By NED ROZELL
September 04, 2008
Before the team left Talkeetna on an air charter a few weeks ago, Dan Shain of Rutgers and Alaska Pacific University professor Roman Dial grilled a few mountaineers to find where they had seen ice worms in the past. Longtime Denali National Park Ranger Roger Robinson told them his spots. Dial then called mountaineer Brian Okonek in Washington, who backed up Robinson's stories about encountering ice worms on climbing trips long ago.
Photo by Roman Dial.
At dusk, when ice worms usually head to the surface, the team searched Pika, Crown, Kahiltna, Granite, and other glaciers.
"After making that trek in Denali, we concluded that worms weren't there, and never were there," Shain said. "However, that changed when we went to Learnard Glacier."
After the Denali trip ended with what Shain called a "fantastic" float out in packrafts on the Tokositna River, he and Dial went down to Learnard Glacier near Whittier. Shain had been there years before, and had seen many worms. Not so this time.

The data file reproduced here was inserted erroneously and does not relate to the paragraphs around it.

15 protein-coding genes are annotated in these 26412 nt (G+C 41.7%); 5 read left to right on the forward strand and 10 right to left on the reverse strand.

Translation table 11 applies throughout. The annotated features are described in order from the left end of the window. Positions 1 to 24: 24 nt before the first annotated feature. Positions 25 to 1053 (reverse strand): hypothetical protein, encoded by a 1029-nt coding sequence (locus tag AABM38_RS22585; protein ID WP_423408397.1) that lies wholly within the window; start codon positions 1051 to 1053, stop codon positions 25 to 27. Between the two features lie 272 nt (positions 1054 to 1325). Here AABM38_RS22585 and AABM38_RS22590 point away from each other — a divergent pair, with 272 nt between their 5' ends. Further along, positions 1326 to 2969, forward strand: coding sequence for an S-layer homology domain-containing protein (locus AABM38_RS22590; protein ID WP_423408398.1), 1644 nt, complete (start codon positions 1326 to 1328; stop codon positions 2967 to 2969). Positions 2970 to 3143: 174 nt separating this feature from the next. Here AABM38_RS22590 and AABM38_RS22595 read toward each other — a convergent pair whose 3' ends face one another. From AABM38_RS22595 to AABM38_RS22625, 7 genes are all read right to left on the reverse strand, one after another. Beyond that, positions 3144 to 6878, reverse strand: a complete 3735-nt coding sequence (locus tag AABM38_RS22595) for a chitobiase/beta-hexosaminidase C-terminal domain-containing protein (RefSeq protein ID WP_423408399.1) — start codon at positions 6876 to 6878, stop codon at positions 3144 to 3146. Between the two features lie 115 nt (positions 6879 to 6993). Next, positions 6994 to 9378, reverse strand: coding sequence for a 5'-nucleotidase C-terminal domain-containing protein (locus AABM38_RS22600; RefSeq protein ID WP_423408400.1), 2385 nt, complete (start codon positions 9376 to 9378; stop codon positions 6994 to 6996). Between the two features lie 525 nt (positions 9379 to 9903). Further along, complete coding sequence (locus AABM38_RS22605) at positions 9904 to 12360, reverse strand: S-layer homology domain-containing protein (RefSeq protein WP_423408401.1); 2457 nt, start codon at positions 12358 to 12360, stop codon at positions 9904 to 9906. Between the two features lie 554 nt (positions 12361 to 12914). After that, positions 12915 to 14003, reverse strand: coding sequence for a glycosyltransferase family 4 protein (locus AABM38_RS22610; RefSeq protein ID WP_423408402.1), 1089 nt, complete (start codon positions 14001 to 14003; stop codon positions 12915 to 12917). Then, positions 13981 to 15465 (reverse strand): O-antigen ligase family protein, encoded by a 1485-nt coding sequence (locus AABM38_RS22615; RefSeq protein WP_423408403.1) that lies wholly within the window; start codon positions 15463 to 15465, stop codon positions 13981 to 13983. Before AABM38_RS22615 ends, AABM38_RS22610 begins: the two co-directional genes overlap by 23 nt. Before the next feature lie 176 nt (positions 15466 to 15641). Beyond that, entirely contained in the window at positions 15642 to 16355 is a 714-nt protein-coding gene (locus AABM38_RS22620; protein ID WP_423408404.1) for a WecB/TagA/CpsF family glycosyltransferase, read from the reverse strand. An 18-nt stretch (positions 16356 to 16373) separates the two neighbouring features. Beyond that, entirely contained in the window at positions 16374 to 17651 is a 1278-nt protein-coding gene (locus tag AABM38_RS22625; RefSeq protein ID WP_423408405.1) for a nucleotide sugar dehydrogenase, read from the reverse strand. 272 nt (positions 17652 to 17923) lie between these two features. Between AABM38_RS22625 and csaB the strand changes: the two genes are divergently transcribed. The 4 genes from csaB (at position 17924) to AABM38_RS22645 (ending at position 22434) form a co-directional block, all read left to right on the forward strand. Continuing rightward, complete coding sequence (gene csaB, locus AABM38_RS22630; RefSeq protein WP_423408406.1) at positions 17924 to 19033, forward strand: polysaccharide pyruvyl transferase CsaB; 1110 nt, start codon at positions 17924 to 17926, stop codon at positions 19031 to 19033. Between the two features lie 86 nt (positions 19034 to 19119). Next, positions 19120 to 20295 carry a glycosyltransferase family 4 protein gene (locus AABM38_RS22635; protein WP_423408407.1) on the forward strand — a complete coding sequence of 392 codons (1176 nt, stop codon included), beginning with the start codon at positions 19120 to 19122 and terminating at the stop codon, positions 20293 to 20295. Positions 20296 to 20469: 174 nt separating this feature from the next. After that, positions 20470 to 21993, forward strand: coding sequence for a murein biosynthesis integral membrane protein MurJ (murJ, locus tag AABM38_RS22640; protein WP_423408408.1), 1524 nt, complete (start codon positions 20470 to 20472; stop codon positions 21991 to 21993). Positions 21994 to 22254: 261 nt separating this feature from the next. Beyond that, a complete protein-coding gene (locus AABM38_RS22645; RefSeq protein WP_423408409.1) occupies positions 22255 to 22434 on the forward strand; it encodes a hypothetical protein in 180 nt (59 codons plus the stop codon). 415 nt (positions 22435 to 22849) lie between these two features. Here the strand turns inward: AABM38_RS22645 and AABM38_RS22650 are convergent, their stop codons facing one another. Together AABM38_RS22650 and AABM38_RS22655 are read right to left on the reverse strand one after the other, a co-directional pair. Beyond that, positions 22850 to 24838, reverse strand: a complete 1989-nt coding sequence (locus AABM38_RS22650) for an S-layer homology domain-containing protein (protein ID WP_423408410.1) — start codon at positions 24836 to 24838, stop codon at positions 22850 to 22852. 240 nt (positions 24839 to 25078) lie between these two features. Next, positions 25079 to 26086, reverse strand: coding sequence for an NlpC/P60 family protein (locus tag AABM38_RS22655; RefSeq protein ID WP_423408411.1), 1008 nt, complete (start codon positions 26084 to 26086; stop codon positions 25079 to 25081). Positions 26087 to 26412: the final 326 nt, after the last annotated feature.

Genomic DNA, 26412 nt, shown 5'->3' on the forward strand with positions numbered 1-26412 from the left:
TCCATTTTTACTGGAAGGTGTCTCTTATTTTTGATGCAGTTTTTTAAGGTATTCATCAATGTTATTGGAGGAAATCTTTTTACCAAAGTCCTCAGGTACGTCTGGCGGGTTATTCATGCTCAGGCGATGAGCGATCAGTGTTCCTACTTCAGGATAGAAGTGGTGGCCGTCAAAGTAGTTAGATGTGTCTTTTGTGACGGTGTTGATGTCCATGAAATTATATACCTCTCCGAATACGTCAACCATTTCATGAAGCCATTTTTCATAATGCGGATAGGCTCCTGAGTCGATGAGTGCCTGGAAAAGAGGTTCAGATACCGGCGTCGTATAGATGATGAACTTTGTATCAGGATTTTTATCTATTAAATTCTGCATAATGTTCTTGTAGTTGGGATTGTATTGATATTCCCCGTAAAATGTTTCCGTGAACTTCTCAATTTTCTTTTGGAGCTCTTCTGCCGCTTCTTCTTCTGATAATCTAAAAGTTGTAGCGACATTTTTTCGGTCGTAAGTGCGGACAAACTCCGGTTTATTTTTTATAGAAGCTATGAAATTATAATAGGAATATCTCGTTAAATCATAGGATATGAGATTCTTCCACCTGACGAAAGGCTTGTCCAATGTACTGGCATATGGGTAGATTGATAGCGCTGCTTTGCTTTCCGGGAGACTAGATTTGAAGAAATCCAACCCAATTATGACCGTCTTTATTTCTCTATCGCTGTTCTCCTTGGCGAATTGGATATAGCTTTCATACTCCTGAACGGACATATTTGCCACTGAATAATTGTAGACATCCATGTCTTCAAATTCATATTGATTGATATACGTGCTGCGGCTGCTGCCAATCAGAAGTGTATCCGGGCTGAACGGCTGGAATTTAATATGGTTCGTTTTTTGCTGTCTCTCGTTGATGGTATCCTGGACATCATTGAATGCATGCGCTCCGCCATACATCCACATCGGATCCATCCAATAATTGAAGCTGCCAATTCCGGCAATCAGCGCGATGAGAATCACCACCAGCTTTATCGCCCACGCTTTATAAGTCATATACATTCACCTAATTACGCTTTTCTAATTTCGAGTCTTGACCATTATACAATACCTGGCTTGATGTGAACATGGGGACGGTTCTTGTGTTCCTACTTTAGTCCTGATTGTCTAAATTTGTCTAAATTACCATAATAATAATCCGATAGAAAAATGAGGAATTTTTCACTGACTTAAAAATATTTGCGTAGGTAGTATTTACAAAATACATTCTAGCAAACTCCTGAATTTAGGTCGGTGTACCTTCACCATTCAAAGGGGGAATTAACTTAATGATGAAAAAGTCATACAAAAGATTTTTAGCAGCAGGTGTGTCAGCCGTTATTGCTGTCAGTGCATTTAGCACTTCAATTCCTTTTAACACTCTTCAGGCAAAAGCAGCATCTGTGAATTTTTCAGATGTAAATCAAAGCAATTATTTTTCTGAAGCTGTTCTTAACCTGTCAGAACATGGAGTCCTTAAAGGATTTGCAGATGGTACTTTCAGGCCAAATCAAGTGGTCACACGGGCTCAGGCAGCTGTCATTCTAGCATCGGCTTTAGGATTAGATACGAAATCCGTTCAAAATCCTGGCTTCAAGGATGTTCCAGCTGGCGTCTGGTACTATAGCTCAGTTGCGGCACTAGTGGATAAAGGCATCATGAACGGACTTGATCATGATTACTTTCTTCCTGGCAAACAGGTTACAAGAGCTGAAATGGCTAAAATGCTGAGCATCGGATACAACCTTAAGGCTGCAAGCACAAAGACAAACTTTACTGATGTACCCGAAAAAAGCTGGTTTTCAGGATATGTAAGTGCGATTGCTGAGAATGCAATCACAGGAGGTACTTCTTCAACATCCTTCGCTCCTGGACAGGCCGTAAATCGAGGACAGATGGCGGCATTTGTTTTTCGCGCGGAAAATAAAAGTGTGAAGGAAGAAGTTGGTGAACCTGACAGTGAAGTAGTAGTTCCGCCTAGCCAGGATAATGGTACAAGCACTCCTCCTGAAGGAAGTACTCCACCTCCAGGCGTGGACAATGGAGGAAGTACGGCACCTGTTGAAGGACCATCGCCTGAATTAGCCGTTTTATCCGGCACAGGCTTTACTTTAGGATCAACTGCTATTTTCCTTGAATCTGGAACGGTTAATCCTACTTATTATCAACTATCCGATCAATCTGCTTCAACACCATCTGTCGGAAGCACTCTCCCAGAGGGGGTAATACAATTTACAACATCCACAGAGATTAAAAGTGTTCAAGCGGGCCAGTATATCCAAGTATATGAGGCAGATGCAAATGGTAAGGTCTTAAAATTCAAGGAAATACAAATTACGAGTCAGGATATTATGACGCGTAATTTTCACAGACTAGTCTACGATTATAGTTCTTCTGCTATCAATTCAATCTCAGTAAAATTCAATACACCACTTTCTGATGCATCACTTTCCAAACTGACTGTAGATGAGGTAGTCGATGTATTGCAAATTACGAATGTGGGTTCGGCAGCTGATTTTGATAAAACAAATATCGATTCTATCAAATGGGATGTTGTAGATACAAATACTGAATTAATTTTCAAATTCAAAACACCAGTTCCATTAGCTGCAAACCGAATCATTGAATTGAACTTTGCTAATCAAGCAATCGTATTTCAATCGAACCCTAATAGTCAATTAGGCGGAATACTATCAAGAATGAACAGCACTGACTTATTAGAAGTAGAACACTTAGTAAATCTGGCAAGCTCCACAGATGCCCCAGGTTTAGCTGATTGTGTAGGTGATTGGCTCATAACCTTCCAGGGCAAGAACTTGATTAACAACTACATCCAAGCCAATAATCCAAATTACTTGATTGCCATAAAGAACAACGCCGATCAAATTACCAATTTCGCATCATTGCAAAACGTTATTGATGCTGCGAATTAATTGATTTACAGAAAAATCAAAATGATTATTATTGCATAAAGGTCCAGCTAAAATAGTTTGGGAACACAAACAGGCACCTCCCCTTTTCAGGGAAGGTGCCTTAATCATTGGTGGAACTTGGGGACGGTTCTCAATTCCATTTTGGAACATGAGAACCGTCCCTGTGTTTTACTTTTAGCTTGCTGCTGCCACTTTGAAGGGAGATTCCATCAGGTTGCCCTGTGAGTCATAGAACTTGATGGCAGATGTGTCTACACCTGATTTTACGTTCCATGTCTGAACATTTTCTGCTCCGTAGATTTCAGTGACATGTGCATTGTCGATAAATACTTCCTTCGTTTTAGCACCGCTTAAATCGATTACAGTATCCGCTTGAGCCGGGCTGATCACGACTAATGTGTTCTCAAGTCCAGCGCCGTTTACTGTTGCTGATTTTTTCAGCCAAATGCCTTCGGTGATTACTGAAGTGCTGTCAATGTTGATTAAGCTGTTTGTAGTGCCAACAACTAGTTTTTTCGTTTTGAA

"The worms were just about gone," Shain said. "We found about one worm every 10 square meters; there used to be hundreds per square meter."
Shain and Dial saw that Learnard Glacier was quite similarwith a steep upper part and a wide lower valleyto Crown Glacier in the Alaska Range. Shain also noticed that the glacier had shrunk since the last time he was there.
"It was dramatic to see that much ice loss," he said.
Photo by Roman Dial.
"They may be on their way to a local extinction," Shain said of the Learnard Glacier ice worms, which Dial noticed were quite large, perhaps the burly survivors of the once-ample population.
As for the ice worms on the colder glaciers of Denali National Park, Shain thinks "they're likely gone." Dial was more optimistic.
"I'm just not going to give up on them yet," Dial said. "I'd be really sad if we're losing ice worms before we lose the glaciers."
The worm hunters are offering an iceworm bounty to people who travel the glaciers of Denali National Park.
"We'll give $100 to anyone who comes up with a sample of an iceworm and the lat/long (as which it was found)," Shain said. "We may have missed the worms of Denali."
For more info about the bounty,
Dial's email is email@example.com.
Ned Rozell [firstname.lastname@example.org] is a science writer at the institute.
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